A case in Sydney involving a brain damaged young girl has highlighted the dangers of food poisoning and the need for better food safety. A KFC in Sydney has been ordered by a Supreme Court to pay $8 million to a girl who was allegedly brain damaged after being poisoned by food eaten at the local KFC.
Apparently the incident occurred in 2005, when the girl ate a Twister chicken wrap from the KFC which caused her to contract Salmonellosis and become disabled. This tragic incident highlights the dangers associated with food poisoning and serves as a stark reminder of just how serious the consequences can be. For most people they never consider the danger they may be placing others in by handling food incorrectly. What’s the worst that could happen, diarrhoea, vomiting and maybe a headache, but no one ever expects damages as serious as this, irreversible brain damage!
Unfortunately Salmonella is a sneaky bacterium which hides in food, seldom altering its smell or appearance making it difficult to detect. Once ingested the Salmonella lives in the intestinal tract of the person or animal and is usually transmitted to humans by eating foods contaminated with animal faeces. Salmonella poisoning usually doesn’t last more than a week and normally does not result in death but as in this instance can result in serious long term effects.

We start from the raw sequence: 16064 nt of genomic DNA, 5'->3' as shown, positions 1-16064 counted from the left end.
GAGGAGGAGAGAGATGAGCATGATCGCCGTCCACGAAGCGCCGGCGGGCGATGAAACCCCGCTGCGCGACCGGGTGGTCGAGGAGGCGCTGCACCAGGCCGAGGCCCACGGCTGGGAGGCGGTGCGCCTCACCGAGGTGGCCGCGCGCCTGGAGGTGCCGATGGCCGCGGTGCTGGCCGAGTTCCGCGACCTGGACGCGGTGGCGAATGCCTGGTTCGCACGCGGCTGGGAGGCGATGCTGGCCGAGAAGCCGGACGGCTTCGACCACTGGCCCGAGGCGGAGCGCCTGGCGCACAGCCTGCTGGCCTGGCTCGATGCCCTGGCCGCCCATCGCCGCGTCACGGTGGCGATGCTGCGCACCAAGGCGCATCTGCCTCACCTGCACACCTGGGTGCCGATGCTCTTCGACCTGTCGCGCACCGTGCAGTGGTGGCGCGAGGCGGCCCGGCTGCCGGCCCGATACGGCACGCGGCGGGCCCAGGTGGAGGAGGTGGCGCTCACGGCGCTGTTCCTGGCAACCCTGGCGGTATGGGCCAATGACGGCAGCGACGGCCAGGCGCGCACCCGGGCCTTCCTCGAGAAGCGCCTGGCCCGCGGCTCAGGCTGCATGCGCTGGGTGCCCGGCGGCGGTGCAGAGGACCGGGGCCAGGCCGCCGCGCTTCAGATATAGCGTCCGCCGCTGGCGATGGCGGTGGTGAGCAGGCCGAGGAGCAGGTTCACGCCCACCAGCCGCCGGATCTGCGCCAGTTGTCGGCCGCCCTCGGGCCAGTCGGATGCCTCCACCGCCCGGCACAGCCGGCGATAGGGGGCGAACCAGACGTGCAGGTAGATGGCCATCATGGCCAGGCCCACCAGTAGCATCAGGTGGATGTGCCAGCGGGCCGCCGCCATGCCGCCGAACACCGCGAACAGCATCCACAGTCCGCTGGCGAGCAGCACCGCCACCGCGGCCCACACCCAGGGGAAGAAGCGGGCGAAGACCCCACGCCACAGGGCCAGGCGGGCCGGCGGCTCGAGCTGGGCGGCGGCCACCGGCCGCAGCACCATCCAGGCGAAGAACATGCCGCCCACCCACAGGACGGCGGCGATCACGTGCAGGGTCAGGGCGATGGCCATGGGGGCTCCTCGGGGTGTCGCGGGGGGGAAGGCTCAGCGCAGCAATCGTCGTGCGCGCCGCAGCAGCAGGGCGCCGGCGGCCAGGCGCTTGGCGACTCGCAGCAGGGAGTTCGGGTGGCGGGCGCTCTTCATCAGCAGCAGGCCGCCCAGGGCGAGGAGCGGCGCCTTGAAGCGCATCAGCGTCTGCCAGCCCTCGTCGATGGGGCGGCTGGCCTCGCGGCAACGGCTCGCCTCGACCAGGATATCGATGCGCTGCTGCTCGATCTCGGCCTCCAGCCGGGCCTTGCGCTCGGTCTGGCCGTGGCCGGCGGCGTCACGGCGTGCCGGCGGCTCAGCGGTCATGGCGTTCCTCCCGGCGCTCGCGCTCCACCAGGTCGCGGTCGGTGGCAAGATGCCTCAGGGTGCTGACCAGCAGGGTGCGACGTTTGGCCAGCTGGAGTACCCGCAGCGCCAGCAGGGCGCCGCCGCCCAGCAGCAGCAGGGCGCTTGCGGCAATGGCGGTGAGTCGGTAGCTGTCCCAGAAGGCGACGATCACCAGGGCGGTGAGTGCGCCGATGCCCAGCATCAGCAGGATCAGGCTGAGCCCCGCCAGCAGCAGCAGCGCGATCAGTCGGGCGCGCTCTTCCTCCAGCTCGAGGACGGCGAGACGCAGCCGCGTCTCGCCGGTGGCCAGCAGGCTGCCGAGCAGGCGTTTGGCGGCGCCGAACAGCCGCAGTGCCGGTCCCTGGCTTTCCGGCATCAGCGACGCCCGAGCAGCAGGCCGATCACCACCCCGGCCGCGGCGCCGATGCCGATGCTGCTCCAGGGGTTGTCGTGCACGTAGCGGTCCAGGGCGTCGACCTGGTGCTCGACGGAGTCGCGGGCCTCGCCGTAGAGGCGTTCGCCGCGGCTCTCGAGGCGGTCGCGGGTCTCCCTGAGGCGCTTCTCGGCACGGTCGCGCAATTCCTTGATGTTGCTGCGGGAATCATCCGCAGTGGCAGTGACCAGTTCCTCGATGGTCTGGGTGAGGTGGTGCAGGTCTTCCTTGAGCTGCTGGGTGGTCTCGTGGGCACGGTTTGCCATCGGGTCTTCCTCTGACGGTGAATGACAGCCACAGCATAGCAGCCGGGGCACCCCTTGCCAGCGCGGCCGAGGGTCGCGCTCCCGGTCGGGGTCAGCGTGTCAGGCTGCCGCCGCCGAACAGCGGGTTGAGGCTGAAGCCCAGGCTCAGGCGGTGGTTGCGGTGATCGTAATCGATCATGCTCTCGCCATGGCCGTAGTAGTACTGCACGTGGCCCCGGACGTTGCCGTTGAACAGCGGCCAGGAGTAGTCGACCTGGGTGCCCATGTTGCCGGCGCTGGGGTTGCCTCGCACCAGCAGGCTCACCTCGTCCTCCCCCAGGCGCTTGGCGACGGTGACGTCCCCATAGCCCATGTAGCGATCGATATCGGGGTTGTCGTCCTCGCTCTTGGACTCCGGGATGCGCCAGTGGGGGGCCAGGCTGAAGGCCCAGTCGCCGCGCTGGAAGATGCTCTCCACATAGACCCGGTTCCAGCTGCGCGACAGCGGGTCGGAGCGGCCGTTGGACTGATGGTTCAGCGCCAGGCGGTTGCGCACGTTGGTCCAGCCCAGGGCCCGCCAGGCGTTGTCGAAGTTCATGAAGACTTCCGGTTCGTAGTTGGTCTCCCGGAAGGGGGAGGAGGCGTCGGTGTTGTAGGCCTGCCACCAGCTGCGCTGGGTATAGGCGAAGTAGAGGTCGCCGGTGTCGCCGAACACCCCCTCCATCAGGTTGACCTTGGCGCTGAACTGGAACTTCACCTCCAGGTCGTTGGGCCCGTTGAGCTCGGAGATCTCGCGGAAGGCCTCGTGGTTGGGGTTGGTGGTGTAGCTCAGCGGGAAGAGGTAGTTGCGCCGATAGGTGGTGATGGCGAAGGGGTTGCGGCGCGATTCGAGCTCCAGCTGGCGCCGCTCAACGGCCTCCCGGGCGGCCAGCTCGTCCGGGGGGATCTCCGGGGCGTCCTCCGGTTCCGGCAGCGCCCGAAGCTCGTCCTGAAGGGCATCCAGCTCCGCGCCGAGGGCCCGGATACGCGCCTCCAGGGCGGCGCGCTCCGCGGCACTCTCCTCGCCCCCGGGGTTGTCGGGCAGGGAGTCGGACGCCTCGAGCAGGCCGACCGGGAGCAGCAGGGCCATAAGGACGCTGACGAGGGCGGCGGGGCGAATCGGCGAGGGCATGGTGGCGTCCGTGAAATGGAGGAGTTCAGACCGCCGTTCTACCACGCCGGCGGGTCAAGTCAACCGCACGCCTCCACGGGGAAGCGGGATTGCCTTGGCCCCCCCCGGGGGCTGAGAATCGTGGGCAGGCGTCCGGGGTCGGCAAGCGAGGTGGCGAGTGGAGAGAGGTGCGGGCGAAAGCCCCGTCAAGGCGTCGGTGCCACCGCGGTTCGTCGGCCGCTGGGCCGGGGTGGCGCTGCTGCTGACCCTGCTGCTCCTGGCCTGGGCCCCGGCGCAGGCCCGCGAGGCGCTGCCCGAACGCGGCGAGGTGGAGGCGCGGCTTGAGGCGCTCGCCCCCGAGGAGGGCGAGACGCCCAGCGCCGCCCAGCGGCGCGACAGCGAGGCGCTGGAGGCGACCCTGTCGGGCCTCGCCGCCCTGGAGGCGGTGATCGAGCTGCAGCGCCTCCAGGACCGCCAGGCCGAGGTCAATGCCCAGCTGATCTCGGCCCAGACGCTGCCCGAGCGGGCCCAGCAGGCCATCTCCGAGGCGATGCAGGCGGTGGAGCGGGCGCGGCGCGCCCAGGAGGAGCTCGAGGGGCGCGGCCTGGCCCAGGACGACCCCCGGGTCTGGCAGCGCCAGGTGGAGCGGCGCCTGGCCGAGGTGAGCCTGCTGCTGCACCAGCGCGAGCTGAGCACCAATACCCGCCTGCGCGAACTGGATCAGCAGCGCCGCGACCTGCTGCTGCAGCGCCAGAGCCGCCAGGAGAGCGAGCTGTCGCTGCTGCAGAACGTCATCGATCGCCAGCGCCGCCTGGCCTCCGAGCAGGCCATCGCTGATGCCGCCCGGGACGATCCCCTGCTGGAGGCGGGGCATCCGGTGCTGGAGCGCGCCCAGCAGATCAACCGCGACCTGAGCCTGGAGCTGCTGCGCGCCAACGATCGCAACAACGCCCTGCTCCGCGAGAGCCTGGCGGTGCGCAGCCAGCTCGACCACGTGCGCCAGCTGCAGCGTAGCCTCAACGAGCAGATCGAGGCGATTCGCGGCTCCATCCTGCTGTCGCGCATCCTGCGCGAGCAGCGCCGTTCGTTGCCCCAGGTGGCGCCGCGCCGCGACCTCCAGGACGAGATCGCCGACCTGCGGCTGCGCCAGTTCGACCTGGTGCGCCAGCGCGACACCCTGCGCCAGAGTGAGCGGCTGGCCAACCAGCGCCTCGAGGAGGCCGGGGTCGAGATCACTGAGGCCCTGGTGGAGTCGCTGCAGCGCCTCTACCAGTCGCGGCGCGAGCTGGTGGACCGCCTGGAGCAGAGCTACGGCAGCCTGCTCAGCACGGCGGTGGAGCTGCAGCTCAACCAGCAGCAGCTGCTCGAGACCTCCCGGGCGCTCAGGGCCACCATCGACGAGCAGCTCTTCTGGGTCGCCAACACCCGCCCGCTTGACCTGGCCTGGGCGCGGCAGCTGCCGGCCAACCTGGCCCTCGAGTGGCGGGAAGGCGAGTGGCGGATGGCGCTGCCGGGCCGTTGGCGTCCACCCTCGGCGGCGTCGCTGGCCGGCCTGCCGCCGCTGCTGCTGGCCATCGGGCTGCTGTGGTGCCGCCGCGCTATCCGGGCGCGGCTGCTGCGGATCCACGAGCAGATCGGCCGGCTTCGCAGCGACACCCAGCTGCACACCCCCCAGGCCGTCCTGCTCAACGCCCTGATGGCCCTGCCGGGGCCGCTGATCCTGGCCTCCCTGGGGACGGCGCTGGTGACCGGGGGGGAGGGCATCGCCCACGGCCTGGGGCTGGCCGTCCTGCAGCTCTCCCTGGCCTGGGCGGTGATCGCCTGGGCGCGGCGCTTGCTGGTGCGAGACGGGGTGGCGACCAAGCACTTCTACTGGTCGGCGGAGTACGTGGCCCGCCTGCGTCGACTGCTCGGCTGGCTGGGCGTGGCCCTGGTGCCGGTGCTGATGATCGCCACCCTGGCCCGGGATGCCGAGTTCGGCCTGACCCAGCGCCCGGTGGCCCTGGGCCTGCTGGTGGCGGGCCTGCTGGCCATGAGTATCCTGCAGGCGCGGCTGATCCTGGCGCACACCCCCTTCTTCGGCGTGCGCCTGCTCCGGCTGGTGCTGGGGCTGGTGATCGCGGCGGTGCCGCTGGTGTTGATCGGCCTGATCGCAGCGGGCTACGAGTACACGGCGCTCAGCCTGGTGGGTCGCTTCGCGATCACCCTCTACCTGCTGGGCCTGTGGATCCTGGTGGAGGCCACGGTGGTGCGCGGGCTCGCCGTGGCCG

The fact that workers of KFC admitted to witnessing food safety breaches makes KFC liable. Allowing food to fall on the floor and handling food without gloves were just two of the breaches mentioned but there may have been more. KFC however refused to accept responsibility for the girl’s condition, claiming that their food was safe.
Whether or not the KFC was responsible, you can make your own judgement, however one thing that can be assumed is that salmonella poisoning is not something that should be taken lightly, especially if it has the potential to cause such serious consequences.
Read this piece that was posted on TheAustralian.com that explains the incident:
The appeal comes almost five months after the court ordered KFC to pay $8 million in damages and legal costs to Monika Samaan.
Justice Stephen Rothman found a Twister bought by her father on October 24, 2005, was the source of salmonella poisoning which left the teenager severely disabled.
“As a result of her injuries, it is clear she will never enjoy the normal life that was expected of her prior to this catastrophic event,” Justice Rothman concluded in April.
KFC had previously indicated it would appeal the judge’s liability finding and disputed the evidence of the girl’s father, AmanwialSamaan, who said he bought the food from its Villawood store and it contained the salmonella bacteria that caused Monika’s injuries.
Some staff members testified they used to throw food around as a joke and saw chicken fall to the floor and people handling food without wearing gloves.
A KFC Australia spokesman said the decision to appeal was difficult but necessary.
“We feel deeply for Monika Samaan and her family, but we continue to believe our food is perfectly safe and that the evidence in this case showed the incident was unrelated to our products,” the spokesman said in a statement